Campylobacteriosis - Dogs and Cats

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Introduction

Campylobacter are curved, gram negative, micraerophilic bacteria that parasitise the alimentary tract of animals. Campylobacter jejuni is the most common cause of food poisoning in man, therefore making this a zoonotic disease and a public health issue.

The pathogen is very common on farms, particularly poultry, cattle and sheep farms. Dogs and cats can harbour the disease too (usually farm animals) and in these cases if the dog has been exposed to it throughout life they are generally immune. The pathogen can cause diarrhoea and clinical signs in dogs and cats that live in a hygienic environment as these are not exposed to the pathogen on a regular basis.

The bacteria are present in the intestinal tract of animals and are transmitted via the faecal-oral route. C. jejuni then causes colitis by necrosis of absorptive epithelial cells and erosion of the mucosa. Flaggellae play an important role in colonisation.

At slaughter of broiler chickens, the intestinal contents may be spread around the abdominal cavity of the bird. Therefore most poultry will be moderately to heavily contaminated with the pathogen. If thawing of a frozen bird is inadequate, the organism may still be viable in the abdominal cavity or it may be ingested by humans handling raw meat.

Signalment

Pet dogs are likely to show clinical signs if they become infected with Campylobacter, as unlike farm dogs, they are not exposed to the pathogen on a daily basis. The disease can affect dogs of any age, breed or sex. Immunocompromised animals will suffer from more severe clinical signs. Humans can also be infected by the pathogen.

Clinical Signs

Signs include large intestinal diarrhoea; presence of blood and possible mucous with increased frequency of defecation and possible tenesmus. Abdominal pain characterised by head turning towards the abdomen and restlessness/changing posture regularly and appearing generally uncomfortable. The animal may also be pyrexic.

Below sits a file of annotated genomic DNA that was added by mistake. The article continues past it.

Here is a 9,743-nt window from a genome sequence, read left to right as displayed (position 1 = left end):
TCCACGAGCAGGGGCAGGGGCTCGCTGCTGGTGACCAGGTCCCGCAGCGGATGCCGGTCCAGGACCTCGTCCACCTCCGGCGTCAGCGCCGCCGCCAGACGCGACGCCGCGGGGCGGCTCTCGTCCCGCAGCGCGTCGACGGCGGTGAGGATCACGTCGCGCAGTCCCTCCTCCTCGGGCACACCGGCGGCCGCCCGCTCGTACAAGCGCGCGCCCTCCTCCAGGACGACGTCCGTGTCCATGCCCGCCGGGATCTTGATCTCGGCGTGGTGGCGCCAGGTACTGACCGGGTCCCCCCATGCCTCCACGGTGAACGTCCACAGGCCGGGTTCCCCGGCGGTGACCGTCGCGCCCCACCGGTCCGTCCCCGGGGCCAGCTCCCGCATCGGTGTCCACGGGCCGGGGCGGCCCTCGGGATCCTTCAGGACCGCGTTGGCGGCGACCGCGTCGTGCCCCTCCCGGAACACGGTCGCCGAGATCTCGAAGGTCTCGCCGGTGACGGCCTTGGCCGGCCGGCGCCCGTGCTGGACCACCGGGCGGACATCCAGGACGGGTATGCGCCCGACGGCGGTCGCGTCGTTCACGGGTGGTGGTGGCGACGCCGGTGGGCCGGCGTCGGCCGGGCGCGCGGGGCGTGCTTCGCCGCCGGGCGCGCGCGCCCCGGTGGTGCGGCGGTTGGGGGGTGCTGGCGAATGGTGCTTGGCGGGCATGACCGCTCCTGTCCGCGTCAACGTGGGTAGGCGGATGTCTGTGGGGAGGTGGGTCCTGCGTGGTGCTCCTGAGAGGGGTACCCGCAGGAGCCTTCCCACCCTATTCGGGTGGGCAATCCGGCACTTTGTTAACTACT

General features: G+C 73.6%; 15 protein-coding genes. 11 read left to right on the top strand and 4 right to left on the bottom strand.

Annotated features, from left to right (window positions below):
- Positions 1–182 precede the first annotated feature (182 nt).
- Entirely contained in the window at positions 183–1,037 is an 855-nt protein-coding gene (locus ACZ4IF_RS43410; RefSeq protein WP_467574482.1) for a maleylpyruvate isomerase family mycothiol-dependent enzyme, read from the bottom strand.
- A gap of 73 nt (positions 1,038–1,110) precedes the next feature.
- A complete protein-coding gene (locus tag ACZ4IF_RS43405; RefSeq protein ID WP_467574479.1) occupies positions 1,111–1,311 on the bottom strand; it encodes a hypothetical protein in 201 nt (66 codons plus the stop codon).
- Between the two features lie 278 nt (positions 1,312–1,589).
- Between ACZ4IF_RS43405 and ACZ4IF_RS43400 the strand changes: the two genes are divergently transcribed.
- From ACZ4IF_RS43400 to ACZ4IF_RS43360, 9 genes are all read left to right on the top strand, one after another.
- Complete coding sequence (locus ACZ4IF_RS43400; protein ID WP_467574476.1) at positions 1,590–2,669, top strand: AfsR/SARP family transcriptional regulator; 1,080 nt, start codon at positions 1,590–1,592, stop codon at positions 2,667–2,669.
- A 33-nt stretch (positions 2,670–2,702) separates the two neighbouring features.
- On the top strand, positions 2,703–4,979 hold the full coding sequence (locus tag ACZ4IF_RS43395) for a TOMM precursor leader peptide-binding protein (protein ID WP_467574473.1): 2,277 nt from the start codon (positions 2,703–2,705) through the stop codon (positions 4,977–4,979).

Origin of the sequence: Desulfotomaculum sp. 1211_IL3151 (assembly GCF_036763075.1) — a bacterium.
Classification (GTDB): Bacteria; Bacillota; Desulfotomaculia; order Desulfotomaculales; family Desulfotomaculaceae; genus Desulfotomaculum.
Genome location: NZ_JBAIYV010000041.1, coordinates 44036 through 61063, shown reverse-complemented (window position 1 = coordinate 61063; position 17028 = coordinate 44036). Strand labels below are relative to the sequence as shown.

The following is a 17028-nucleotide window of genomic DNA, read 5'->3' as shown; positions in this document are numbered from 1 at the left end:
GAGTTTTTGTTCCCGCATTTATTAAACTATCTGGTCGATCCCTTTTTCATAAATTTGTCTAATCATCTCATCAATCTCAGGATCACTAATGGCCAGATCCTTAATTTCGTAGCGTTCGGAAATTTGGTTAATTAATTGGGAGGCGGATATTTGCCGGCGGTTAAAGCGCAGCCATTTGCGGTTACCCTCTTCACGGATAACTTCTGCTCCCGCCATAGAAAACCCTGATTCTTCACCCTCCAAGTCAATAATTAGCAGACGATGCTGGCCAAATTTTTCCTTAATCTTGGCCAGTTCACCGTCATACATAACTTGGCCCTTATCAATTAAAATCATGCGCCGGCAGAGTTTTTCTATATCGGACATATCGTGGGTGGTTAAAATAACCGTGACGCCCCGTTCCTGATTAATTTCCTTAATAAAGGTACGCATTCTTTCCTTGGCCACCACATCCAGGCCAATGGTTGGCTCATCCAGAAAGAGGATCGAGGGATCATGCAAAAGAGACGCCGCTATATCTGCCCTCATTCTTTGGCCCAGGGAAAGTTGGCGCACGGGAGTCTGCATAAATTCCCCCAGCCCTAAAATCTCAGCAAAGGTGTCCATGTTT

Diagnosis

Faecal samples can be sent to the laboratory for culture under microaerophilic conditions. A commercial test kit using latex agglutination is also available. Retrospective diagnosis can be presumed following resolution after antibiotic treatment.

Treatment

The antibiotics Vancomycin, Trimethoprim and Polymyxin B are all effective in treating this condition. Supportive therapy should also be given in cases of severe diarrhoea, such as fluid therapy to help prevent dehydration and NSAIDs to reduce pyrexia. Plain food such as chicken and rice should be given after a 24hour starvation, which is the case for all cases of diarrhoea in dogs.

Prognosis

Excellent; resolution following appropriate treatment.

References

Blood, D.C. and Studdert, V. P. (1999) Saunders Comprehensive Veterinary Dictionary (2nd Edition), Elsevier Scienc.

Ettinger, S.J, Feldman, E.C. (2005) Textbook of Veterinary Internal Medicine (6th edition, volume 2), W.B. Saunders Company.

Hall, E.J, Simpson, J.W. and Williams, D.A. (2005) BSAVA Manual of Canine and Feline Gastroenterology (2nd Edition), British Small Animal Veterinary Association.

Nelson, R.W. and Couto, C.G. (2009) Small Animal Internal Medicine (Fourth Edition), Mosby Elsevier.

Tams, T.R. (2003) Handbook of Small Animal Gastroenterology (2nd edition), Saunders.
Tilley, L.P. and Smith, F.W.K.(2004) The 5-minute Veterinary Consult (Third edition), Lippincott, Williams & Wilkins.




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